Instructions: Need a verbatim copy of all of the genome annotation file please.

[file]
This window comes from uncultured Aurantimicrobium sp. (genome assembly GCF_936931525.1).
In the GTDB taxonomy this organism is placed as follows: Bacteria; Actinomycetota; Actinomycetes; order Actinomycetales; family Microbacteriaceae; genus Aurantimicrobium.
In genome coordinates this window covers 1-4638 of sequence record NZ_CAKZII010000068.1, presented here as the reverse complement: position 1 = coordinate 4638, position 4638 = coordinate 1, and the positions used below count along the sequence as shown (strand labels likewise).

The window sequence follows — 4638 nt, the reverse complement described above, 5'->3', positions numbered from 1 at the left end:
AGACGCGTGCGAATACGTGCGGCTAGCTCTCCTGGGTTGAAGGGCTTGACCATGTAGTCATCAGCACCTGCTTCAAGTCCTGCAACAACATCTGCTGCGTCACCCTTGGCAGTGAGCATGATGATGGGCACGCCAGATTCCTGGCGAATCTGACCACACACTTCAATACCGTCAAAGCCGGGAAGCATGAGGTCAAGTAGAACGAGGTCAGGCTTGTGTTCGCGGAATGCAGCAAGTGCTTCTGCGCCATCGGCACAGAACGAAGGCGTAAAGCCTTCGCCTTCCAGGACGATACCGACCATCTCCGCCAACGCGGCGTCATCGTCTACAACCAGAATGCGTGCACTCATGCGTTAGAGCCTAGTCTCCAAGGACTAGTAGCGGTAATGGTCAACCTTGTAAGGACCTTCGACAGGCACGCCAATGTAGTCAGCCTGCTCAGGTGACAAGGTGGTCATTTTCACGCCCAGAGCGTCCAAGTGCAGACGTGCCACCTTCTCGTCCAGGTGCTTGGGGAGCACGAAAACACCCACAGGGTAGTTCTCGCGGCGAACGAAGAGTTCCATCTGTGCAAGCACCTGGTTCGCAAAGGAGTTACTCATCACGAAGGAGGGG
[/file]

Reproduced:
This window comes from uncultured Aurantimicrobium sp. (genome assembly GCF_936931525.1).
In the GTDB taxonomy this organism is placed as follows: Bacteria; Actinomycetota; Actinomycetes; order Actinomycetales; family Microbacteriaceae; genus Aurantimicrobium.
In genome coordinates this window covers 1-4638 of sequence record NZ_CAKZII010000068.1, presented here as the reverse complement: position 1 = coordinate 4638, position 4638 = coordinate 1, and the positions used below count along the sequence as shown (strand labels likewise).

The window sequence follows — 4638 nt, the reverse complement described above, 5'->3', positions numbered from 1 at the left end:
AGACGCGTGCGAATACGTGCGGCTAGCTCTCCTGGGTTGAAGGGCTTGACCATGTAGTCATCAGCACCTGCTTCAAGTCCTGCAACAACATCTGCTGCGTCACCCTTGGCAGTGAGCATGATGATGGGCACGCCAGATTCCTGGCGAATCTGACCACACACTTCAATACCGTCAAAGCCGGGAAGCATGAGGTCAAGTAGAACGAGGTCAGGCTTGTGTTCGCGGAATGCAGCAAGTGCTTCTGCGCCATCGGCACAGAACGAAGGCGTAAAGCCTTCGCCTTCCAGGACGATACCGACCATCTCCGCCAACGCGGCGTCATCGTCTACAACCAGAATGCGTGCACTCATGCGTTAGAGCCTAGTCTCCAAGGACTAGTAGCGGTAATGGTCAACCTTGTAAGGACCTTCGACAGGCACGCCAATGTAGTCAGCCTGCTCAGGTGACAAGGTGGTCATTTTCACGCCCAGAGCGTCCAAGTGCAGACGTGCCACCTTCTCGTCCAGGTGCTTGGGGAGCACGAAAACACCCACAGGGTAGTTCTCGCGGCGAACGAAGAGTTCCATCTGTGCAAGCACCTGGTTCGCAAAGGAGTTACTCATCACGAAGGAGGGG